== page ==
06/16/2009 Colin Richardson's Typepad http://colinrichardsonjazz.typepad.com/blog/
Colin Richardson Interview Pt 3 The Marquee Club 1964-65
My route into the Marquee was through the National Jazz Federation, which was set up by Harold and Barbara Pendleton, who were both jazz enthusiasts, mainly to act as an agency for Chris Barber and other 'trad' bands and to run the Marquee Club (at that time in Oxford Street). Later they founded the Reading Jazz and Blues Festival, which in those days, was exactly that...jazz and blues. They had a tiny office just off (I think) Dean Street, where Chris's sister Audrey also worked. I met them through my involvement with the "Jazzhouse" and the New Jazz Orchestra, which was runner-up at the 1964 festival's newcomers competition. Some time later, they asked if I would like to be a 'night manager' at the Marquee. Naturally, I jumped at the chance.
Harold and Barbara worked mostly at the NJF offices, a short walk away in Dean Street, which were quite modest, just 2 or 3 rooms over (I think) a restaurant.That's where they ran the admin, booked the bands etc. I didn't see them at the club much, though they would sometimes show up on Humph's night. (Humphrey Lyttelton Band). I ran the Monday night session with Long John Baldry and the Steampacket, as well as Wednesdays, which featured the Humphrey Lyttelton Band.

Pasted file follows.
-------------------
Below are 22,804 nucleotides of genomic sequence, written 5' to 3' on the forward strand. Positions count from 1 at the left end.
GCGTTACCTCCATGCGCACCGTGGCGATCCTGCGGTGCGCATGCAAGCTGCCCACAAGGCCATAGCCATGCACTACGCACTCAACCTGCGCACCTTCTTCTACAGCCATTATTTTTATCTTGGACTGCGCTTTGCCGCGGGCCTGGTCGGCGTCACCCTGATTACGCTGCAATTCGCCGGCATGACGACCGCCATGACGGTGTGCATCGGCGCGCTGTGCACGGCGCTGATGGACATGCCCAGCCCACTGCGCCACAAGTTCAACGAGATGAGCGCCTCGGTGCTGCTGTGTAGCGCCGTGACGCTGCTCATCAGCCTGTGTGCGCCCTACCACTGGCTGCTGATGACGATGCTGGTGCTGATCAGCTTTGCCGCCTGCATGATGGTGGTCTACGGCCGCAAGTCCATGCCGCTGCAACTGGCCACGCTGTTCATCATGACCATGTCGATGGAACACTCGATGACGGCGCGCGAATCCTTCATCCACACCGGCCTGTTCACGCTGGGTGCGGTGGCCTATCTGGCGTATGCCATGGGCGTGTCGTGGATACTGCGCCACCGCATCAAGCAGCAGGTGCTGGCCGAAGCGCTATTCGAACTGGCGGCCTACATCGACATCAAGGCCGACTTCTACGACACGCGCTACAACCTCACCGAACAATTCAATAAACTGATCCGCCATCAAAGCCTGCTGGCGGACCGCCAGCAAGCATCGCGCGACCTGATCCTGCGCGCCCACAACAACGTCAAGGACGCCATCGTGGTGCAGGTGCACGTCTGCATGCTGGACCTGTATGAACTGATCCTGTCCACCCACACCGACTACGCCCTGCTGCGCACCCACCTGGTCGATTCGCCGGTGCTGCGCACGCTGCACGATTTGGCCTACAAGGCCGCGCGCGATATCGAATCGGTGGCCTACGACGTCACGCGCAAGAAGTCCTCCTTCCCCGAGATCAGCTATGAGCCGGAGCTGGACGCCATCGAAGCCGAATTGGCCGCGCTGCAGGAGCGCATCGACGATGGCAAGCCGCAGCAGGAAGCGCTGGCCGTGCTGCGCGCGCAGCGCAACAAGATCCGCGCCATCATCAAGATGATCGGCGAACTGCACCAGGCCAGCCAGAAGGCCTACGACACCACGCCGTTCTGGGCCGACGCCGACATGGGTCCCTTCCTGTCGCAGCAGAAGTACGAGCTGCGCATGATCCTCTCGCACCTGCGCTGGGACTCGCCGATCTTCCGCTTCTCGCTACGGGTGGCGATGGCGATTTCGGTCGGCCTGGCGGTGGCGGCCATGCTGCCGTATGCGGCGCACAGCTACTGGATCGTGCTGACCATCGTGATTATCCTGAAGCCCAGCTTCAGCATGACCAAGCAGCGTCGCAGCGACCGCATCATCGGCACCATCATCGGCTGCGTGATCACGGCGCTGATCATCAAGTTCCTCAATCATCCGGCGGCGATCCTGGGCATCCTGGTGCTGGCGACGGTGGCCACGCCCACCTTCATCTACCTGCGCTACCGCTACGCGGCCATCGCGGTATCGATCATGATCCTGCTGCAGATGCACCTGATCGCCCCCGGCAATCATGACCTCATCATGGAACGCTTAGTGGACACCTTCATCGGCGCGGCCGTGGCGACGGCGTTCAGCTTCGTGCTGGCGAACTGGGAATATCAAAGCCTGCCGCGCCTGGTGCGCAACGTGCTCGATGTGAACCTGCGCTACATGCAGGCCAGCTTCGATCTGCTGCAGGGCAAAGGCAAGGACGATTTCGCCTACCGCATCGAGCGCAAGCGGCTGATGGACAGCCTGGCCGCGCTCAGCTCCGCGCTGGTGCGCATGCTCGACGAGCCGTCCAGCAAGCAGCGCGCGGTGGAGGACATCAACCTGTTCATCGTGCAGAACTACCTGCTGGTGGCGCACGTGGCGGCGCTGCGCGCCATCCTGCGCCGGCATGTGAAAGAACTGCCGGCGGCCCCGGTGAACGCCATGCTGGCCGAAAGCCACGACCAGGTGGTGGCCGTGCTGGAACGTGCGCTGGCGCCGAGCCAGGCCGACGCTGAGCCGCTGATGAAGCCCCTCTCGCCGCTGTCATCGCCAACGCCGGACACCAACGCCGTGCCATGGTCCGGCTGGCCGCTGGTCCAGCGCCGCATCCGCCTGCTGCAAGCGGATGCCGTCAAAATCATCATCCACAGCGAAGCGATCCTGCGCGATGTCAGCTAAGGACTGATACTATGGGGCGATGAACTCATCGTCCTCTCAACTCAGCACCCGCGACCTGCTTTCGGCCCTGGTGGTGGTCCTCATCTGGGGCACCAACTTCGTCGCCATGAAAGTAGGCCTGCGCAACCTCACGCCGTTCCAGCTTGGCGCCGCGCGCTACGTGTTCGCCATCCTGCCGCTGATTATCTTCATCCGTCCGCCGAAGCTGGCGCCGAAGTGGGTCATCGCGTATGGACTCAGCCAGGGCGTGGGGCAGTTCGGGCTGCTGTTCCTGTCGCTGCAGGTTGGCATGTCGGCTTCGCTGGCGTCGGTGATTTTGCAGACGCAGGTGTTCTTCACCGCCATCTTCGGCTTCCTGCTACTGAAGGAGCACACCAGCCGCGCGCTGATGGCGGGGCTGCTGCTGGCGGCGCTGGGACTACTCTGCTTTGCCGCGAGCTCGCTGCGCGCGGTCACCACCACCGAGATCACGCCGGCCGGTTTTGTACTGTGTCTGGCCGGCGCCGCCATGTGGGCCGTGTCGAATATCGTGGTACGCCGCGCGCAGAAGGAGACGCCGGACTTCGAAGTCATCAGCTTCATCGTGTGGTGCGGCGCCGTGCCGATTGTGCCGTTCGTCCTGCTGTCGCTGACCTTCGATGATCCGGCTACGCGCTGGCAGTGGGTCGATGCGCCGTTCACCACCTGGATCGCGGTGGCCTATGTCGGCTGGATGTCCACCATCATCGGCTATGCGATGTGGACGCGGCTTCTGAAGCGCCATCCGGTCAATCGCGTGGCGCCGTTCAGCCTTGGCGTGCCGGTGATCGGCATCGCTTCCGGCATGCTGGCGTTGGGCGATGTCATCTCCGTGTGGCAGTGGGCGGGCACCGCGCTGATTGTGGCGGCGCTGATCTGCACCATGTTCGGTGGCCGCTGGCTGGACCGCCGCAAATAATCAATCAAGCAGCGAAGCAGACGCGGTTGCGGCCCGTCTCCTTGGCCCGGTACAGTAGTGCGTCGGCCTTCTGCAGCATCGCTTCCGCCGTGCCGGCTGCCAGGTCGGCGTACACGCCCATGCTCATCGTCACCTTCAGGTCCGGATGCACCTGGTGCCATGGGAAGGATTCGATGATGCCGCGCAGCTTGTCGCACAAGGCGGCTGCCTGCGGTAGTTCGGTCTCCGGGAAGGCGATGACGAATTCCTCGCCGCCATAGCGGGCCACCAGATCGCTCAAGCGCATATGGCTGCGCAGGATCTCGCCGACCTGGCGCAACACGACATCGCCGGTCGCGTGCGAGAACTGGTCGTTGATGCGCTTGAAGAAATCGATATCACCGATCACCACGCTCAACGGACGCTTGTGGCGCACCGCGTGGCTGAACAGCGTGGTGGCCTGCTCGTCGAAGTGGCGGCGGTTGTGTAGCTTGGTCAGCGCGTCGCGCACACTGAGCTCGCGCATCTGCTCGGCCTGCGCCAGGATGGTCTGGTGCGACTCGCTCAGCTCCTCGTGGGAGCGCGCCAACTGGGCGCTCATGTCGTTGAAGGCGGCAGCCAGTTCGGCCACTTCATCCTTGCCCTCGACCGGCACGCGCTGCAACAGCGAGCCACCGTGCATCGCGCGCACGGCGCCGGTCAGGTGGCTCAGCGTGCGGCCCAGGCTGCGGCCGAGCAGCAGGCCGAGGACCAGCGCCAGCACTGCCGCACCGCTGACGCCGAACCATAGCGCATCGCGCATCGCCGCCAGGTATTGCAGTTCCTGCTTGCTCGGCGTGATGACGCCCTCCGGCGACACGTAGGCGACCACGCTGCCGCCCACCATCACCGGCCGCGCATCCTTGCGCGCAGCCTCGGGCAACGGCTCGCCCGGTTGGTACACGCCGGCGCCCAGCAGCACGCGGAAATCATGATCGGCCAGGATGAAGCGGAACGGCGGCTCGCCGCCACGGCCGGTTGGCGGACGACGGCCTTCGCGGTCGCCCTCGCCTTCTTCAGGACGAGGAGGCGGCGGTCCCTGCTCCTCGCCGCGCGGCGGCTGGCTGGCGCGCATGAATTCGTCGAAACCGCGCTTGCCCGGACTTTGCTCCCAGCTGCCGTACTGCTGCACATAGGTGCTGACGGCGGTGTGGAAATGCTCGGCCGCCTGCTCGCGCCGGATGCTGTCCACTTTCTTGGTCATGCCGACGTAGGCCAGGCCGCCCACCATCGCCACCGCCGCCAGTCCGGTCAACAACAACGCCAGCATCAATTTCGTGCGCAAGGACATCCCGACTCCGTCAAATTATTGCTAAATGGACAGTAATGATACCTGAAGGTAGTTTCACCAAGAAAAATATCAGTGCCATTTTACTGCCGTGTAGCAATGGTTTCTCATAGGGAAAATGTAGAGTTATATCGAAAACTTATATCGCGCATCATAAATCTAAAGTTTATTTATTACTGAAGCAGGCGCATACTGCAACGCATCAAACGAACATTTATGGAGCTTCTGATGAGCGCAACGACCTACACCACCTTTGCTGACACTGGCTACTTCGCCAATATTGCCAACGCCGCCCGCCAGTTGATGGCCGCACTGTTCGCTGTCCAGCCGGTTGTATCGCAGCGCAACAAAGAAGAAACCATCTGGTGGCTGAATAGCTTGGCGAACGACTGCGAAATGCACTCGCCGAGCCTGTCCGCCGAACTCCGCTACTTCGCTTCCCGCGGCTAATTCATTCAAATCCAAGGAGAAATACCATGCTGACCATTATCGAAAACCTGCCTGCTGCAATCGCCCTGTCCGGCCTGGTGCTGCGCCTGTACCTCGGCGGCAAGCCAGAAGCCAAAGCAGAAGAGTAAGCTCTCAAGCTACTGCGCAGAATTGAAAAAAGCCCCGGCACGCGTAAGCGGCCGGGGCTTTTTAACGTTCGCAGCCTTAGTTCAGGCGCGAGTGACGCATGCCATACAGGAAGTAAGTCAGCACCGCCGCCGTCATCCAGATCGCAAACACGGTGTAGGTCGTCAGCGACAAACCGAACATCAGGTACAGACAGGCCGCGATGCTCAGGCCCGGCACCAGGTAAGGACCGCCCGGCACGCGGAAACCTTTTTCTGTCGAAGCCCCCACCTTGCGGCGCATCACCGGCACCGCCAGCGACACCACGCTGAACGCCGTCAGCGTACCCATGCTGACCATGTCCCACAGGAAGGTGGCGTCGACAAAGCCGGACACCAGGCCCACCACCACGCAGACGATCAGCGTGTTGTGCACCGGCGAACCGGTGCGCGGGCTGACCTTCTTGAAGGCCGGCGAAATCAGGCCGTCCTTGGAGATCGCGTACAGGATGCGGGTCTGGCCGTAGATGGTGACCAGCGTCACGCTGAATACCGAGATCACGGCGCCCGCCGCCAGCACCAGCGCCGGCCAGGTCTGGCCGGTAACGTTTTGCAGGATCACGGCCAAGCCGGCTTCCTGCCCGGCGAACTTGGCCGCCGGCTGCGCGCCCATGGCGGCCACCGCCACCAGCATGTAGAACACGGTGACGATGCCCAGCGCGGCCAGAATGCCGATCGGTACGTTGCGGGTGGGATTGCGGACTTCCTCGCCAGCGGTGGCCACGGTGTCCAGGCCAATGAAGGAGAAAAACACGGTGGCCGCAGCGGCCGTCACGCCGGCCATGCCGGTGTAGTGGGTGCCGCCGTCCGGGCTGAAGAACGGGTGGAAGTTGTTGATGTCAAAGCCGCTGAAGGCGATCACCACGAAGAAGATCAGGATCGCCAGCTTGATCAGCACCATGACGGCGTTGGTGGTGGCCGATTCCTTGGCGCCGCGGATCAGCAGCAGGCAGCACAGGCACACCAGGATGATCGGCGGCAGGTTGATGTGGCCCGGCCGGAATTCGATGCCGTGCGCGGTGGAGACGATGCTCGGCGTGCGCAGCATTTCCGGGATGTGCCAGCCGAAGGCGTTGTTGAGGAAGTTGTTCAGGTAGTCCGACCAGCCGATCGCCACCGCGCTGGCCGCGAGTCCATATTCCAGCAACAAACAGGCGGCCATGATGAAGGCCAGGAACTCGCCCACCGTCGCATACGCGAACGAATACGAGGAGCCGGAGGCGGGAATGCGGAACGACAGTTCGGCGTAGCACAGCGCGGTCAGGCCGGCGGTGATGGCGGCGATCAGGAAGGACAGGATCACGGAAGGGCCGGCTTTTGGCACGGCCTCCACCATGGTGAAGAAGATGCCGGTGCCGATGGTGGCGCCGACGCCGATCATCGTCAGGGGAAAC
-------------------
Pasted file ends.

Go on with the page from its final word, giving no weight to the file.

The atmosphere in the club was always pretty good, whatever the size of audience, though it could get very hot and sweaty when it was full. As 'night manager', I had to oversee the whole evening, ensure the box office was set up, cash float, etc... check that the band was ready to go on at the right time, cash up at the close, pay the bands, etc... Lock up and go home. Everything except the catering.
The bands were nearly always booked by John Gee, the club manager or through the office, in the case of American visiting musicians. Some of the artists could be quite difficult. I frequently had problems on the Monday night, when Long John Baldry and the Steampacket played. Baldry and Rod Stewart always seemed to end up arguing over the money and sometimes the keyboard player Reg Dwight, later to re-invent himself as Elton John, would also get involved. I often had to practically throw them out, so I could catch my last train. Never had problems with Humph's band, who all behaved like the professionals they were.
The Marquee was an extremely important step on the way to my music biz career. I made some very